Ad Extensions On Your Google Ads (9:44)

Ad extensions have the ability to boost your click-through rate more than three times. They are simple little callouts that can appear below your ad. It allows you to get more text in your ad, such as multiple links people could click on from your ad that might take them to different places on your website. It also gives you an opportunity to showcase details and share promotions. There is even a messaging extension where you could get text messages rather than phone calls or do a call extension and get phone calls generated for your business. So not running extensions sometimes can impact your investment. Ideally, again, if you run search ads, make sure you turn those extensions on.


Keyword Research For Your Google Ads (10:35)

Keyword research is so important. No matter what type of ad you run, many are built on using keywords. If you are not finding effective enough keywords, not using negative keywords when you set up your ad campaign to weed out things that you don’t want to pay for, not using match types (what we call broad match or broad match modifier, exact match, or phrase match), or not incorporating other keyword match types into your campaign, then you may find over time that you are overspending.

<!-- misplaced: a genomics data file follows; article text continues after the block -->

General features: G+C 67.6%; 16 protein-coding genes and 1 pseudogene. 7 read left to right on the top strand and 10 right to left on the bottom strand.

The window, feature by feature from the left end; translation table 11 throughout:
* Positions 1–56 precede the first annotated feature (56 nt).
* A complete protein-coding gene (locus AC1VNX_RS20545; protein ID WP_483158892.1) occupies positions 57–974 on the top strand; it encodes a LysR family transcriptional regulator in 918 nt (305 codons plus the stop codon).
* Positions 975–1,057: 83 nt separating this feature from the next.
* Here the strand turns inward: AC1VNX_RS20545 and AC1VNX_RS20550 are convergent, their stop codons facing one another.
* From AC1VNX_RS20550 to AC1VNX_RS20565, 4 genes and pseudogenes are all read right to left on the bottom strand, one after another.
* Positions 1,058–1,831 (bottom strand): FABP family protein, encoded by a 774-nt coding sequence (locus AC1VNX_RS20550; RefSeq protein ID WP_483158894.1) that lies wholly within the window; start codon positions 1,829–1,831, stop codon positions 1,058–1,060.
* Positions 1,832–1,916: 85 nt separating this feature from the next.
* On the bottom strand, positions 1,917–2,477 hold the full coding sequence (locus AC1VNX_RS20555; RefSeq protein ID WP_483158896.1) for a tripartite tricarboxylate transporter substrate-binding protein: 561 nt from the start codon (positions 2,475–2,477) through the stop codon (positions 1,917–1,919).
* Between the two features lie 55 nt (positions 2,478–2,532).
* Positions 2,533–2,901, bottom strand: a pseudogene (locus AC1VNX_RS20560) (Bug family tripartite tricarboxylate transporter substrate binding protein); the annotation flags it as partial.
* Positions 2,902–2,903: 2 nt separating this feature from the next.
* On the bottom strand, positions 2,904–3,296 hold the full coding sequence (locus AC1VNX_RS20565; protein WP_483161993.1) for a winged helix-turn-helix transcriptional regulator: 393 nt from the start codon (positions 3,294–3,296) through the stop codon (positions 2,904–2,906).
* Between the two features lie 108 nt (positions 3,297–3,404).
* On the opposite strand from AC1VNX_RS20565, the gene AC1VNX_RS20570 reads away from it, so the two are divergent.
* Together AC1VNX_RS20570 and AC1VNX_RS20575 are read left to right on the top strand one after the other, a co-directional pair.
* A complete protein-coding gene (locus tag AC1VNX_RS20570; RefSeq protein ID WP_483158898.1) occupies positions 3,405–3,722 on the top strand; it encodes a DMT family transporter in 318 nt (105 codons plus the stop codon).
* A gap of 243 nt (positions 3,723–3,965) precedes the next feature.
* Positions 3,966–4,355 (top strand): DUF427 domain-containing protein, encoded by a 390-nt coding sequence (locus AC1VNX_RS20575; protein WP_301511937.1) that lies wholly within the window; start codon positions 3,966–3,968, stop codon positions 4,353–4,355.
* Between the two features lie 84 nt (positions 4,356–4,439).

Your Google Ads Quality Score (11:14)

One more metric that could impact your investment is a low Quality Score. This metric is on a scale from 1 (poor) to 10 (excellent). If your Quality Score is consistently below 5, it often means you are paying a higher cost per click than many of your competitors.


The Big Take-Away? (11:53)

If you are already running ads, go audit for these tips. Look at your Quality Score, make sure your keywords are up to par, make sure you are running ad extensions, make sure you’ve got your conversion tracking set up, and then start calculating and figuring out what your return is based on how many leads you’re getting and how much you spend. That’s great for people who have already started. And if you’re new to running campaigns on Google Ads, remember to get your conversion tracking set up right away, make sure you got a quality campaign set up, good keywords, and that your audience is actually using Google to search for your product or service.


Closing (12:31)

Read more about this topic as well as others like it on our blog, where you can get lots more information around social media, digital marketing, and tips for businesses big and small! And, as always, check us out or contact us on social media any time. If you’ve got a question or if you’ve got another topic you want to hear for an upcoming 10 Minute Marketing podcast, just let us know!